Time and time again, alumni, current students, faculty and staff are asked the question: What makes Gonzaga so special? Community seems to be a common answer.

The student to faculty ratio at Gonzaga is 11:1, placing an emphasis on the connection between students and their professors, as well as with each other, helping to build a community that is talked about so often. As GU continues to expand its community will expand along with it. 

Political science professor, Blaine Garvin has been at GU since 1971. With it being his 49-year here at GU, Garvin has been here longer than any current professor. 

Garvin said he chose political science because as a child, politics was dinner time conversation and since then he became interested in it. Although he thought about a career in politics, he ultimately decided that teaching was the path for him. 

“Once I started to teach in graduate school as a graduate student, I just loved it immediately,” Garvin said.

At the time, GU was the only place to offer Garvin a position, which he says is why he initially came here.

“I found the place congenial, because of everything we know about Gonzaga," Garvin said. "It was student oriented, the emphasis was on good teaching, people took responsibility for helping students become participating adults, and it was a family oriented place. The great satisfaction for me is that at its foundation, that's exactly how [Gonzaga] has remained.”

Garvin has seen the changes at GU since the time he began here.

“Overall in the university as a whole, the amount of serious research that goes on in most disciplines is much greater now than it used to be," Garvin said. "I was worried that this would be at the sacrifice of good teaching, but it doesn't seem to have turned out that way, people seem to be able to do both."

When asked what challenges come with being a professor, Garvin was initially stumped, but then said, “Maintaining a good disposition. Like any other job, teaching can turn into a routine ... if you give way to your frustrations instead of remembering the joy in what you’re doing you can get discouraged, and it can become just a job.” 

Garvin said, on the other hand the rewards of being a professor are incredible.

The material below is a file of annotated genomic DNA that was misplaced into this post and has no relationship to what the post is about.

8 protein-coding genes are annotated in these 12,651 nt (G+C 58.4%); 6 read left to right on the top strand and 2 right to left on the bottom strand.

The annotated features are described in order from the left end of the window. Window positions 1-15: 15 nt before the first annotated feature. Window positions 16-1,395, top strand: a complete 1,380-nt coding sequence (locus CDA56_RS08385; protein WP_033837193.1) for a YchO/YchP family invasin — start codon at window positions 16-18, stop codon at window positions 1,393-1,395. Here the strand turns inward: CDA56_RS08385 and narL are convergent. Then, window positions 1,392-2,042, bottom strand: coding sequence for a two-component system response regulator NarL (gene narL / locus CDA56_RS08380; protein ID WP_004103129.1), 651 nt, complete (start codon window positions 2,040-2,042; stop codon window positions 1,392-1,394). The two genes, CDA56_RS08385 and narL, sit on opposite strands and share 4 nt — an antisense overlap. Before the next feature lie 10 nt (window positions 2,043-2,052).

"The thing that is special about Gonzaga, in my view, is that professors and students do take each other seriously and do appreciate what the other has to offer, year in and year out being around people who are doing these things is really fun.”

Garvin said he enjoys digging up old class lists and remembering his past students and wondering what they are doing now. 

He describes his teaching style as theatrical.

“I try to translate abstract and a forbidding subject matter into something people can see and feel and sort of be taken by.” 

Garvin said he has not left Gonzaga after all these years because, “When you find a precious jewel, you don't drop it by the side of the road and go off to search for something else.” 

Philosophy professor Greta Turnbull, on the other hand, is in her first year teaching at GU.

Previously, Turnbull taught while in graduate school at Boston College for 3 years. Turnbull is originally from Leavenworth, Washington and completed her undergraduate degree at Washington State University.

One of the reasons Turnbull said she came to GU, is because she wanted the ability to be there for her students in every way, in the classroom and outside. 

Turnbull says the challenges she's found with teaching college students is the responsibilities that come with being a college student, like juggling classes, getting enough sleep and staying healthy. 

“We see that challenge [at GU], and we want to help students meet every aspect of that challenge,” Turnbull said. 

Further, Turnbull appreciates the drive students have for learning.

“I love teaching here [Gonzaga] because students care so deeply about what they are learning [and] they are personally invested in their learning process,” Turnbull said.  

Although Turnbull is 25-years-old and close in age to many of her students, she says that this is not necessarily a disadvantage, although at first students may underestimate the difficulty of her class. Turnbull says ultimately, she is able to have fun in class with her students while maintaining mutual respect, which she said happens very quickly.

Turbull says she asks students a lot of questions, and hopes that they are thinking and answering questions about the material more than she is talking about it. She says this helps her students be accountable for reading and also helps build the community within the class.

“We’re growing into a community together where we each support each other, and when we make mistakes we make them together.” Turnbull said. 

Turnbull also incorporates games like Jeopardy in her classes which she says helps to “bond the student group into a community.” 

“Philosophers aren't just people we read, or dead words, there is life to it, there is a conversation happening and the questions they were asking, I cared about those questions,” Turnbull said. 

As far as rewards that come with teaching GU students, Turnbull says they are amazing, and she has no regrets. 

“Every student is so unique,” Turnbull said, “I know so many amazing people who are going to make a difference in the world.”

Karlie Murphy is a staff writer.

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